plant2 Documenting the west coast Nikkei experience [and beyond] from the viewpoint of a hapa Nikkei graphic designer, editor, photographer, taiko player & teacher.


What is Nikkei?

What is Nikkei?

Nikkei (nik’kei’)
noun, adj.
[Nihon “Japan” Keitou “Lineage”]
Person or persons of Japanese descent, and descendants, who have immigrated or are living abroad, creating unique communities and life styles within the context of the societies in which they live.

According to Discover Nikkei:
“The term Nikkei has multiple and diverse meanings depending on situations, places, and environments. Nikkei also include people of mixed racial descent who identify themselves as Nikkei. Native Japanese also use the term Nikkei for the emigrants and their descendants who return to Japan. Many of these Nikkei live in close communities and retain identities separate from the native Japanese.

“Currently there are 2.6 to 3 million people of Japanese descent living throughout the world. Most live in the Americas, where they have established families and communities and in the process transformed themselves and the societies where they have settled.”

According to The Japanese Cultural and Community Centre of Northern California: The term “nikkei” is not necessarily interchangeable with the term “Japanese Americans.” Although the term literally means “of Japanese ancestry,” the Japanese currently use it to describe people of Japanese ancestry who’ve left Japan. We’ve found that with the changing definitions of what our community has become, “Japanese American” is too exclusive of a term. Participants in the conference found that, although far from perfect, “nikkei” was a better label. “Nikkei” is a state of mind, not a label defining ancestry. It applies to those who are simpatico with the Nikkei community and its people.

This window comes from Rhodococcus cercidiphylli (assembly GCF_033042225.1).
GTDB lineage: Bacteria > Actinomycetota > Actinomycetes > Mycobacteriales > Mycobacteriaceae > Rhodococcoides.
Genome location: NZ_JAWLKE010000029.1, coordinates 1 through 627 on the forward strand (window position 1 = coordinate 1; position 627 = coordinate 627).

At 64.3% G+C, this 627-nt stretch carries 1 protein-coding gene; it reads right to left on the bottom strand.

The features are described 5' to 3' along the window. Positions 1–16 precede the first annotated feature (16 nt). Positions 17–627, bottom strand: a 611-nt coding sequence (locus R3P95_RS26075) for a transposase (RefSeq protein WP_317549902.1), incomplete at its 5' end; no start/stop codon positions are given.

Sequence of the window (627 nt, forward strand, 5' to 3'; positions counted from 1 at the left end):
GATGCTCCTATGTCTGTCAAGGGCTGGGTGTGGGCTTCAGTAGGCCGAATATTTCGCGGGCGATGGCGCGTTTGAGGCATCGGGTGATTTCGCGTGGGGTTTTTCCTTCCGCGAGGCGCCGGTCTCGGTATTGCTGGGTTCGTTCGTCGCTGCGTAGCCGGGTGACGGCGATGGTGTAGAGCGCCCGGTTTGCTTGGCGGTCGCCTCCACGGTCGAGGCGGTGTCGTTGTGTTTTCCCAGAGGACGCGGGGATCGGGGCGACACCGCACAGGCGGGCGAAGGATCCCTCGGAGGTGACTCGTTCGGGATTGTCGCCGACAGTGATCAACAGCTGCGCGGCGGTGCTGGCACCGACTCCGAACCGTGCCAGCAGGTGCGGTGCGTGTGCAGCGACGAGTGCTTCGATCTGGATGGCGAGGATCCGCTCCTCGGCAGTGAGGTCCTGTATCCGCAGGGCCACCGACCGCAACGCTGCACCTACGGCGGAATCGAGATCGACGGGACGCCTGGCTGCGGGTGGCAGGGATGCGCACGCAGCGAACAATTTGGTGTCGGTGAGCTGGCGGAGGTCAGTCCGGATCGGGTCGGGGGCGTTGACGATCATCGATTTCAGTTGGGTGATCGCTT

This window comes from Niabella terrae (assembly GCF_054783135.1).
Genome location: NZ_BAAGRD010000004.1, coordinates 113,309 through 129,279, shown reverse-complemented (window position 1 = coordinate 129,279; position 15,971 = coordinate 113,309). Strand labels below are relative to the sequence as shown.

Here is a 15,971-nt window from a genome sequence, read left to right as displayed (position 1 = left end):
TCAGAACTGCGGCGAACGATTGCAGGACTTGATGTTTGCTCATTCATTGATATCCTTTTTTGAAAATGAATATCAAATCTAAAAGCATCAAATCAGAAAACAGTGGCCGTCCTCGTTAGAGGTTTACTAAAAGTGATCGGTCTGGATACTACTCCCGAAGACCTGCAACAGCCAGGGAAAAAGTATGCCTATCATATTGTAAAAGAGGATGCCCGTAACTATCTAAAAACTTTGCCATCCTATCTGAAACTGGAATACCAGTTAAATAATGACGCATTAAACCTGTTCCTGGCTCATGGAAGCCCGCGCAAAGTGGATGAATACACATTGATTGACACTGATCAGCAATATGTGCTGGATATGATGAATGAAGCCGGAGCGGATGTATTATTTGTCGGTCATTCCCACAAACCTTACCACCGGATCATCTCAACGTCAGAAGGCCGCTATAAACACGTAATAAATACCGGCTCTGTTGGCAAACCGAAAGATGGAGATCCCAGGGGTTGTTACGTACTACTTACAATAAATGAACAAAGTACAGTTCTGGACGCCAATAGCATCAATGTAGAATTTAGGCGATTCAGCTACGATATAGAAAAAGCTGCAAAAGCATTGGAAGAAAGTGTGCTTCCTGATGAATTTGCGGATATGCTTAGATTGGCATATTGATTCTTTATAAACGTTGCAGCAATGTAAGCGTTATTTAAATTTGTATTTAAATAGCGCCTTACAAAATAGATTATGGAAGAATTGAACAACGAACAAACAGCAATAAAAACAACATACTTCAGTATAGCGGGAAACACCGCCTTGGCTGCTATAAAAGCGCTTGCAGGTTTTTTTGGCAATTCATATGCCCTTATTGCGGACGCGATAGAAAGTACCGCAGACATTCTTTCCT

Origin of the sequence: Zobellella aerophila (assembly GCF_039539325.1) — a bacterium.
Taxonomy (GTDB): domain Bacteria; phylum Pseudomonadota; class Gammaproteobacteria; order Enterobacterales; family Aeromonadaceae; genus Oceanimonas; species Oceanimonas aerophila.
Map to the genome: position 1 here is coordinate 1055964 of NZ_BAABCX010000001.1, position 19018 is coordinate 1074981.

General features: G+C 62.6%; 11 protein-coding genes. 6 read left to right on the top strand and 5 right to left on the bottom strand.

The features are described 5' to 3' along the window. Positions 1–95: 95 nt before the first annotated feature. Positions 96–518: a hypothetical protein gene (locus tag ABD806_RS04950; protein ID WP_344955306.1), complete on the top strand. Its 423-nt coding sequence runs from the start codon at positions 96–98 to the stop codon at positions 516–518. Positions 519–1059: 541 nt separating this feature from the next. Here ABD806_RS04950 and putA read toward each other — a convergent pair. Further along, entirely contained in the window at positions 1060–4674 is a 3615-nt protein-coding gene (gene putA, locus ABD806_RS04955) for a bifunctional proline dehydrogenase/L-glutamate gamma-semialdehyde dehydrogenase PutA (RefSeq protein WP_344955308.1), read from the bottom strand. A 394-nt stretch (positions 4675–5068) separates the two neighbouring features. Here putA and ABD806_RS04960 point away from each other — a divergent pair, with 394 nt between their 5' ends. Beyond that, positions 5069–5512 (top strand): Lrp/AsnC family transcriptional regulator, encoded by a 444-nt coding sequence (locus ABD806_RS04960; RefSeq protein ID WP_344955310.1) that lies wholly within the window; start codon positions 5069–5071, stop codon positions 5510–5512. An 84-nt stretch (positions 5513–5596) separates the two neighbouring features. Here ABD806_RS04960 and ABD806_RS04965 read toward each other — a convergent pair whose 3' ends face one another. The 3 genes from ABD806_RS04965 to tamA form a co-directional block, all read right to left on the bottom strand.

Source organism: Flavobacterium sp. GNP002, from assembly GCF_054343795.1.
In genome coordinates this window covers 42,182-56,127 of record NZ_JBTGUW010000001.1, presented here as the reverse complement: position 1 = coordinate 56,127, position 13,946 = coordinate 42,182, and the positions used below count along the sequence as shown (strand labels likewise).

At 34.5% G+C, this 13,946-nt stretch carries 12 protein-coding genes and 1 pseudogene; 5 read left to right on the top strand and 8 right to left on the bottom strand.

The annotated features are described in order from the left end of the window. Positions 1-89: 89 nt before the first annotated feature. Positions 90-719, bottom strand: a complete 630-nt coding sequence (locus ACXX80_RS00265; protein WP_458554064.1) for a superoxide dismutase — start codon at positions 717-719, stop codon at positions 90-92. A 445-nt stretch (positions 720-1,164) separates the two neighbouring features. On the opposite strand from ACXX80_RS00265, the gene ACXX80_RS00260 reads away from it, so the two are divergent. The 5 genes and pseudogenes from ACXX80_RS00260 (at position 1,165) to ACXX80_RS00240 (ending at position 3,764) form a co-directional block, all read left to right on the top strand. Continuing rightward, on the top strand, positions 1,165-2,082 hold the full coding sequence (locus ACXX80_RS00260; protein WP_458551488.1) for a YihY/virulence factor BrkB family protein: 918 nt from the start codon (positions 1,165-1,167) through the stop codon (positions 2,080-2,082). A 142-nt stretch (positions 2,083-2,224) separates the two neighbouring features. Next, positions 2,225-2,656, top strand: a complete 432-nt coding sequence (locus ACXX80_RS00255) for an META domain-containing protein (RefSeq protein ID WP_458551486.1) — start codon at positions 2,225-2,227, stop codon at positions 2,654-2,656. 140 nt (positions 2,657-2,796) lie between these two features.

Wikipedia has this to say about the Japanese diaspora and the term Nikkei: Nikkei is derived from the term nikkeijin (日系人 ) in Japanese,[3][4] used to refer to Japanese people who emigrated from Japan and their descendants.[5][4] Emigration refers to permanent settlers, excluding transient Japanese abroad. These groups were historically differentiated by the terms issei (first generation nikkeijin), nisei (second generation nikkeijin), and sansei (third generation nikkeijin). The term Nikkeijin may or may not apply to those Japanese who still hold Japanese nationality. An inclusive definition would see Japanese emigrants who have significantly acculturated to their new surroundings as “Nikkeijin,” while an exclusive definition would only include their children, born and raised outside of Japan (who may or may not be dual citizens). Usages of the term may depend on perspective. For example, the Japanese government defines them according to (foreign) citizenship and the ability to provide proof of Japanese lineage up to the third generation – legally the fourth generation has no legal standing in Japan that is any different from another “foreigner.” On the other hand, in the U.S. or other places where Nikkeijin have developed their own communities and identities, Japanese emigrants tend to be included; citizenship is less relevant and a commitment to the local community becomes more important.